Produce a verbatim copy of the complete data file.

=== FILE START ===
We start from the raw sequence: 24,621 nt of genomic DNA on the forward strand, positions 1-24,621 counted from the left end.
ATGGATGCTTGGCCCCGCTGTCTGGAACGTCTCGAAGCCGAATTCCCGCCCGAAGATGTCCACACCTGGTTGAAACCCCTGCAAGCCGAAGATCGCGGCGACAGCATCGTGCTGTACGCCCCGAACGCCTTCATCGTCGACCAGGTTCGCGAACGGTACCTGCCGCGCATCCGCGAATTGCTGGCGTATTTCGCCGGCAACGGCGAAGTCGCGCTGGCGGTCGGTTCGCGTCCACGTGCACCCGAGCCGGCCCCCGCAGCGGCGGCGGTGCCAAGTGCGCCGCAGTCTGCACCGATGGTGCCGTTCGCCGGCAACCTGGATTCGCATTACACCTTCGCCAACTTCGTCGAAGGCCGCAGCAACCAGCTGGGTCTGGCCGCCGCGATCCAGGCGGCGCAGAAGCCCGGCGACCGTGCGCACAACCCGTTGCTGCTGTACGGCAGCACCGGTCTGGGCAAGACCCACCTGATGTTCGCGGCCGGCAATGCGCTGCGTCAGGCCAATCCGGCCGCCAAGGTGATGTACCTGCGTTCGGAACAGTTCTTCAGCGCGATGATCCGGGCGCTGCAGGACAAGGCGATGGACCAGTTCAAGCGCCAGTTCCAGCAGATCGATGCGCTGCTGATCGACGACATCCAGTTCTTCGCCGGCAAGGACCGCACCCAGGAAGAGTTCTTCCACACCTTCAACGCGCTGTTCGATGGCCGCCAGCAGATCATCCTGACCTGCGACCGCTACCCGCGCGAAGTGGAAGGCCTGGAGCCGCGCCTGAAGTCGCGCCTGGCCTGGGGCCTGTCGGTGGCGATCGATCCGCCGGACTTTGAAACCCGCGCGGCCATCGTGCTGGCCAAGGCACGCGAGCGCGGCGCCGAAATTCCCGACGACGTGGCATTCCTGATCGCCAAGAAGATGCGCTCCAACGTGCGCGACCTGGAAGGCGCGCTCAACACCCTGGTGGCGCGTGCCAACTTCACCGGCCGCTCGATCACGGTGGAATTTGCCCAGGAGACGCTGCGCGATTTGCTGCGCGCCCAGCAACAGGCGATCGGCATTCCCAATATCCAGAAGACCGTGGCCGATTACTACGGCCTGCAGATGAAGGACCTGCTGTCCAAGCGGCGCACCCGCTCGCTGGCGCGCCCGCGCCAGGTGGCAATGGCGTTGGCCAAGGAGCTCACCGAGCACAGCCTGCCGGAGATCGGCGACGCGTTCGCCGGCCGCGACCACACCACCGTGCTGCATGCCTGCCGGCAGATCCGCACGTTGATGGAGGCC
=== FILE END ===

We start from the raw sequence: 24,621 nt of genomic DNA on the forward strand, positions 1-24,621 counted from the left end.
ATGGATGCTTGGCCCCGCTGTCTGGAACGTCTCGAAGCCGAATTCCCGCCCGAAGATGTCCACACCTGGTTGAAACCCCTGCAAGCCGAAGATCGCGGCGACAGCATCGTGCTGTACGCCCCGAACGCCTTCATCGTCGACCAGGTTCGCGAACGGTACCTGCCGCGCATCCGCGAATTGCTGGCGTATTTCGCCGGCAACGGCGAAGTCGCGCTGGCGGTCGGTTCGCGTCCACGTGCACCCGAGCCGGCCCCCGCAGCGGCGGCGGTGCCAAGTGCGCCGCAGTCTGCACCGATGGTGCCGTTCGCCGGCAACCTGGATTCGCATTACACCTTCGCCAACTTCGTCGAAGGCCGCAGCAACCAGCTGGGTCTGGCCGCCGCGATCCAGGCGGCGCAGAAGCCCGGCGACCGTGCGCACAACCCGTTGCTGCTGTACGGCAGCACCGGTCTGGGCAAGACCCACCTGATGTTCGCGGCCGGCAATGCGCTGCGTCAGGCCAATCCGGCCGCCAAGGTGATGTACCTGCGTTCGGAACAGTTCTTCAGCGCGATGATCCGGGCGCTGCAGGACAAGGCGATGGACCAGTTCAAGCGCCAGTTCCAGCAGATCGATGCGCTGCTGATCGACGACATCCAGTTCTTCGCCGGCAAGGACCGCACCCAGGAAGAGTTCTTCCACACCTTCAACGCGCTGTTCGATGGCCGCCAGCAGATCATCCTGACCTGCGACCGCTACCCGCGCGAAGTGGAAGGCCTGGAGCCGCGCCTGAAGTCGCGCCTGGCCTGGGGCCTGTCGGTGGCGATCGATCCGCCGGACTTTGAAACCCGCGCGGCCATCGTGCTGGCCAAGGCACGCGAGCGCGGCGCCGAAATTCCCGACGACGTGGCATTCCTGATCGCCAAGAAGATGCGCTCCAACGTGCGCGACCTGGAAGGCGCGCTCAACACCCTGGTGGCGCGTGCCAACTTCACCGGCCGCTCGATCACGGTGGAATTTGCCCAGGAGACGCTGCGCGATTTGCTGCGCGCCCAGCAACAGGCGATCGGCATTCCCAATATCCAGAAGACCGTGGCCGATTACTACGGCCTGCAGATGAAGGACCTGCTGTCCAAGCGGCGCACCCGCTCGCTGGCGCGCCCGCGCCAGGTGGCAATGGCGTTGGCCAAGGAGCTCACCGAGCACAGCCTGCCGGAGATCGGCGACGCGTTCGCCGGCCGCGACCACACCACCGTGCTGCATGCCTGCCGGCAGATCCGCACGTTGATGGAGGCC